Legs, Marriage Proposals, and Tuscan Suns
Copyrighted by Lorna Tedder. Originally published in Third Degree Burn.
I sit on my bed and hold half a pair of red stiletto heels I’ll probably never wear. They have these great little ankle “collars” on them and strings that twist and tie much of the way up my calves. And, like several other fabulous pairs of shoes I own, they’ll never see the light of day.
As much as I hate to admit it, I have to face the fact that I’ll never wear heels like that again. Something about them aggravates my old fencing injuries and my knees hurt so bad that I can’t walk up the stairs at work. I’d recovered from my achy knees last Fall after six weeks of physical therapy and continuing a daily regimen on treadmills, recumbent bikes, and leg presses. But I’ve botched my exercise plans in the past two months, gotten off my schedule due to problems at work, and I can tell, oh, I can tell.
Last time I was single, my legs were my best asset though I think a couple of men would have begged to differ. (Hmmmm. Must stop smiling now.) Mini-skirts and short dresses were standard fare until I was at least thirty, even though my ex never seemed too happy about the way I dressed. Somewhere along the way, I stopped wearing thigh-bearing fabrics.
This time, this singledom, I’m more inclined to sandals and flow-y skirts. The last time I wore heels on a date, The Heel walked too fast through the live music bar we were at and I got left behind trying not to fall flat on my face. I looked darned cute sitting there in my animal print stiletto sandals but they just weren’t meant for sprinting across wet hardwood floors after my oblivious date. The best I could muster was a fantasy about slipping one off and pummeling him from the other side of the dance floor so he’d take me home with a spike heel sticking out of his ear. That or impaling his crotch.
Ah, but I have more rational fantasies now. Like getting my legs back in shape. I put down my yummy shoes and head back to my construction chores.
Even with the bike and the treadmill in the workout room I’m creating in the spare bedroom, it’s the leg presses that are a must to keep my knees from hurting. So now I’ve bought a home gym that said some assembly required. Yeah. Define “some.”
Piece parts have filled three rooms for six weeks. Not good odds, but my teen and I are within a couple of hours of having that monstrosity finished. Maybe even tonight. I’m tired of banging my hands with slipped ratchets, perching on ladders, and pulling on cables. I refused to pay an equal sum to the price of the machine to have it assembled and installed in my home, especially when I was told that it would take only a couple of hours to put together. Yeah, for an army of how many?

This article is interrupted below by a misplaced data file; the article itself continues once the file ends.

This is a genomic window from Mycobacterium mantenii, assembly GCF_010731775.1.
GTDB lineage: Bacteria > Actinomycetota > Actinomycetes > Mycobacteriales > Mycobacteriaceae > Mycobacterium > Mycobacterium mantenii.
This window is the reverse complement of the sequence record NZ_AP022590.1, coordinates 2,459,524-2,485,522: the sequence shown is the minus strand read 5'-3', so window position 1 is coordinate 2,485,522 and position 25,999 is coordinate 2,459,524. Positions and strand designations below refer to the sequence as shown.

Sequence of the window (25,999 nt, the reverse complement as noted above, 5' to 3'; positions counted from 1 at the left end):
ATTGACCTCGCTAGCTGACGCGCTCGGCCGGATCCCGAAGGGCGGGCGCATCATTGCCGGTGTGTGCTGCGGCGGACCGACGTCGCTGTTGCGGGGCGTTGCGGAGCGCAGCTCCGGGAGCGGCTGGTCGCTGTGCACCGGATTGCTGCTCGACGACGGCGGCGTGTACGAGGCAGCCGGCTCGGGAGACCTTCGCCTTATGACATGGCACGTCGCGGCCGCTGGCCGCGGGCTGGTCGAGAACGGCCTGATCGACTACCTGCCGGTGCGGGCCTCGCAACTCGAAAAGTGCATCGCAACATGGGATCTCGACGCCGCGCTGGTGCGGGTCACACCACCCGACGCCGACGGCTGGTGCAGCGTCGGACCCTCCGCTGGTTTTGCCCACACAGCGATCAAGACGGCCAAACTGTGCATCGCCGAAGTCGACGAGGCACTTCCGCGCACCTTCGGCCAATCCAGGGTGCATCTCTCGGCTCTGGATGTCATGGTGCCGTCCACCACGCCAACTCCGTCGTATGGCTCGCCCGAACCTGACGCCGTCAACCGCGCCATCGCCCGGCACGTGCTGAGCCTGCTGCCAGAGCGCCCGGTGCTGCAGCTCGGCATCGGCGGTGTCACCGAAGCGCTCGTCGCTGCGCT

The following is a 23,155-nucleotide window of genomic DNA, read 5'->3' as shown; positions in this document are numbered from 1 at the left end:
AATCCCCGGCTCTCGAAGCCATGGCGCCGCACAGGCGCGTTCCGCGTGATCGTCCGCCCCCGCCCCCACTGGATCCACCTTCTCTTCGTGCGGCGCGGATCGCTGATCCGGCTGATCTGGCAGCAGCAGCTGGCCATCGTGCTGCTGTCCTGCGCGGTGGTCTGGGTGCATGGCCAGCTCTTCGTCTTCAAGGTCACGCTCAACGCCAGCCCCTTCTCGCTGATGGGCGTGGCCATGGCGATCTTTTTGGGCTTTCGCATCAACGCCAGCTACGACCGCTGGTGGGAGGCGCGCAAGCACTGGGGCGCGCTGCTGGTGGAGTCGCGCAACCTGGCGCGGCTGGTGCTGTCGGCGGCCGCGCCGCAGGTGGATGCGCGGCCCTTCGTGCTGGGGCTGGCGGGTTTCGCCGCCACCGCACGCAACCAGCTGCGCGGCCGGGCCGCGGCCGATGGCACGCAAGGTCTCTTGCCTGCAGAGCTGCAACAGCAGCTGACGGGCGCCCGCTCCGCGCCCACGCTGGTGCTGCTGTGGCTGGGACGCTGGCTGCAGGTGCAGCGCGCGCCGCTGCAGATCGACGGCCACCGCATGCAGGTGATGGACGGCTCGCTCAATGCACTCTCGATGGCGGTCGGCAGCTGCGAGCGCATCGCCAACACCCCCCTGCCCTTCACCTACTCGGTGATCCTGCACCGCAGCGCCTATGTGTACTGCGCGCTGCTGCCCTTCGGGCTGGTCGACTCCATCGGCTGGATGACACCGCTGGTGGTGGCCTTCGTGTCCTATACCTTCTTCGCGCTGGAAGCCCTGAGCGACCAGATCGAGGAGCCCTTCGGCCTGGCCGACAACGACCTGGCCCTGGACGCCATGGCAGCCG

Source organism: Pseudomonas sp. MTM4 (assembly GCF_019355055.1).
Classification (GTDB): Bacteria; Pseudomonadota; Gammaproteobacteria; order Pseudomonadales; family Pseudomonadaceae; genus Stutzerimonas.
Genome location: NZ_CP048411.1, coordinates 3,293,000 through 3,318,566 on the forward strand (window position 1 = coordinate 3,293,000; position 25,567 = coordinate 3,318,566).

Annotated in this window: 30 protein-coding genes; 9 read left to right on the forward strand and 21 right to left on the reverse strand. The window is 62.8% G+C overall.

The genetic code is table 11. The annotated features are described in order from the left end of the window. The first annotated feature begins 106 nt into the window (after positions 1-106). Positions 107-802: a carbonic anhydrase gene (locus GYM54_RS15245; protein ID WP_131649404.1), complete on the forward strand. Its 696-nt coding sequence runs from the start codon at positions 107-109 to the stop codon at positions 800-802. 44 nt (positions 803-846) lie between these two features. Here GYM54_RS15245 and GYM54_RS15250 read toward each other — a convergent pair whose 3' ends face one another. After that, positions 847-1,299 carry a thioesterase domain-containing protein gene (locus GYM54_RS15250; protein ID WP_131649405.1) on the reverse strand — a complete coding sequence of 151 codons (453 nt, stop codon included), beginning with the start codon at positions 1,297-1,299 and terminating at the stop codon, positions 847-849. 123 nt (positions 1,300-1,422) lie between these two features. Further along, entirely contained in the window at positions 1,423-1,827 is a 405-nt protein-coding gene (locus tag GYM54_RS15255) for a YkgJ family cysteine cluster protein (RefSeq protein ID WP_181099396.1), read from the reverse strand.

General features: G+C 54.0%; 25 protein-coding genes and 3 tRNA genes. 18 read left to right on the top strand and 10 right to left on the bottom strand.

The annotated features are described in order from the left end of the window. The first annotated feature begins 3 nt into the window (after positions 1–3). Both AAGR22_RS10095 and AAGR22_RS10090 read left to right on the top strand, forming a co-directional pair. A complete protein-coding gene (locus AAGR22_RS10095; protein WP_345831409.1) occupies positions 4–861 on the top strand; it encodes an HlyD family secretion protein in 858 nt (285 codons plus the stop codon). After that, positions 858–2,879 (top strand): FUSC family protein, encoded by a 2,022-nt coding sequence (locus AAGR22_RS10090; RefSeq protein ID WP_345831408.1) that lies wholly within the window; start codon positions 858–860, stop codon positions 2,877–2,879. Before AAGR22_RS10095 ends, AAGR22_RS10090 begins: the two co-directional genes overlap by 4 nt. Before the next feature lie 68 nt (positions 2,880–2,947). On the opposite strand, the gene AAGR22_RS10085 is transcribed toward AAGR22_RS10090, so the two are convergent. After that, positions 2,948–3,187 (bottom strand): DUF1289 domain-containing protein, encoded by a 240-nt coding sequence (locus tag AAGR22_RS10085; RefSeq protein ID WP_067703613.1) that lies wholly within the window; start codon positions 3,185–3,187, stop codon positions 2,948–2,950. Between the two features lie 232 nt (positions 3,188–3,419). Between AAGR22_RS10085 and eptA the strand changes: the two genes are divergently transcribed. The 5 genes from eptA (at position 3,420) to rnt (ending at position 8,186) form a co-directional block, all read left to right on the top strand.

I should have known, too, when the instructions plainly said that it’s important to keep a positive outlook while assembling the machine. What kind of advice is that? Probably something their customer service team slipped unnoticed into the shoddy instruction package. As for the blueprints we’ve been following, just be glad it wasn’t for a bomb or we’d all be toast.
It doesn’t help that I get yet another marriage proposal while I’m literally on top of the machine with a cable, screwdriver, pliers, ratchet, and a couple of nuts and washers that sound like gunfire on the metal below every time I drop them— which is way too often. My funky-music text message alarm is going off in the next room, and I’m trying to figure out how to put everything down and scramble for my phone.
Not that the marriage proposal is for me. Who the hell proposes by text message anyway?
Apparently a lot of people. Thanks to a weird glitch at Google, my private cell number is now listed on a webpage for Alltel Messaging, and every time someone goes to the search engine so they can find out where to send a message from online, they send it to me, not to their sweethearts. They forget to type in a number at all but immediately type a message and hit send—and it sends right to me, any time of day or night. Some of these proposals are blushingly erotic (and so unfair!) and others are sweet “You’re-the-one-I-want-for-a-wifey” messages. They’re mostly anonymous, too. So I have no idea who they are and wonder if they’re silently waiting for an answer and how many will never get that answer because they didn’t follow up on their missing text messages.
But to add insult to injury, I get to pay for all these messages that are sent to me from all over the country, and I’ve completely stopped getting any legitimate messages. Alltel merely suggests I increase my texting subscription to make the costs more palatable.
Meanwhile, I get to deal with someone else’s romantic fantasy. Man, I think the Universe is enjoying this!
So to give my wrench-weary hands a break and research the Italian countryside for my novel that’s due on the first day of September, I sit down to indulge myself in one of my favorite movies, “Under a Tuscan Sun.” I’ve watched it many times since Melissa recommended it to me last year with the words, “You should watch it because you’re in the same situation of starting over, but please don’t think I’m telling you to move to Italy.” It’s a beautiful movie that touches me on so many levels and it’s a permanent part of my DVD collection. By the end of this showing, I’ve got the setting for the inn in my novel well declared in my mind, but I’m also smiling and thinking about how dead-on the advice is in this movie.
So yeah, I’ll get this home gym put together and work on my knees. And I’ll laugh over some of the text messages and wish others were mine. And I’ll wear fantastically sexy high heels again.
Only I won’t wear them “out.” I’ll wear them to bed.